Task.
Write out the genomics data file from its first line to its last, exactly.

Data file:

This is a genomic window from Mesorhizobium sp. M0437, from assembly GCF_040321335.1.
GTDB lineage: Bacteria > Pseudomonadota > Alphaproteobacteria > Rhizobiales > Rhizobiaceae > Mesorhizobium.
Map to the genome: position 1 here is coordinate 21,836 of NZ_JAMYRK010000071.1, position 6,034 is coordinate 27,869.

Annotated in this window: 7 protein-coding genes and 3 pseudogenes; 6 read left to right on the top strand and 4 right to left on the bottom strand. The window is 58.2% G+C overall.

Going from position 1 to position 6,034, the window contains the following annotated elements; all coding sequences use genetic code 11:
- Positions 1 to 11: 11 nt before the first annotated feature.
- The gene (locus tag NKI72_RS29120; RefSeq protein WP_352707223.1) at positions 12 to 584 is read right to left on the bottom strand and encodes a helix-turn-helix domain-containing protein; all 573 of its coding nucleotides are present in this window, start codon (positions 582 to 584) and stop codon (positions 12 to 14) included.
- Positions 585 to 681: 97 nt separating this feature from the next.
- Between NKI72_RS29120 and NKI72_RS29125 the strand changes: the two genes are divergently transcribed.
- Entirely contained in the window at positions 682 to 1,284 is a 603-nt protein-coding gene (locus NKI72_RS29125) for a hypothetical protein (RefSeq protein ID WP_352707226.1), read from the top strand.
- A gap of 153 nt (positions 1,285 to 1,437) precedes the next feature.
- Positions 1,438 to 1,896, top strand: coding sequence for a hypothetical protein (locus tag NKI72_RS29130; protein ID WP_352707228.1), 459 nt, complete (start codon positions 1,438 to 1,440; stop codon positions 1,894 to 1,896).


This is a genomic window from Mesorhizobium sp. M0437, from assembly GCF_040321335.1.
GTDB lineage: Bacteria > Pseudomonadota > Alphaproteobacteria > Rhizobiales > Rhizobiaceae > Mesorhizobium.
Map to the genome: position 1 here is coordinate 21,836 of NZ_JAMYRK010000071.1, position 6,034 is coordinate 27,869.

Annotated in this window: 7 protein-coding genes and 3 pseudogenes; 6 read left to right on the top strand and 4 right to left on the bottom strand. The window is 58.2% G+C overall.

Going from position 1 to position 6,034, the window contains the following annotated elements; all coding sequences use genetic code 11:
- Positions 1 to 11: 11 nt before the first annotated feature.
- The gene (locus tag NKI72_RS29120; RefSeq protein WP_352707223.1) at positions 12 to 584 is read right to left on the bottom strand and encodes a helix-turn-helix domain-containing protein; all 573 of its coding nucleotides are present in this window, start codon (positions 582 to 584) and stop codon (positions 12 to 14) included.
- Positions 585 to 681: 97 nt separating this feature from the next.
- Between NKI72_RS29120 and NKI72_RS29125 the strand changes: the two genes are divergently transcribed.
- Entirely contained in the window at positions 682 to 1,284 is a 603-nt protein-coding gene (locus NKI72_RS29125) for a hypothetical protein (RefSeq protein ID WP_352707226.1), read from the top strand.
- A gap of 153 nt (positions 1,285 to 1,437) precedes the next feature.
- Positions 1,438 to 1,896, top strand: coding sequence for a hypothetical protein (locus tag NKI72_RS29130; protein ID WP_352707228.1), 459 nt, complete (start codon positions 1,438 to 1,440; stop codon positions 1,894 to 1,896).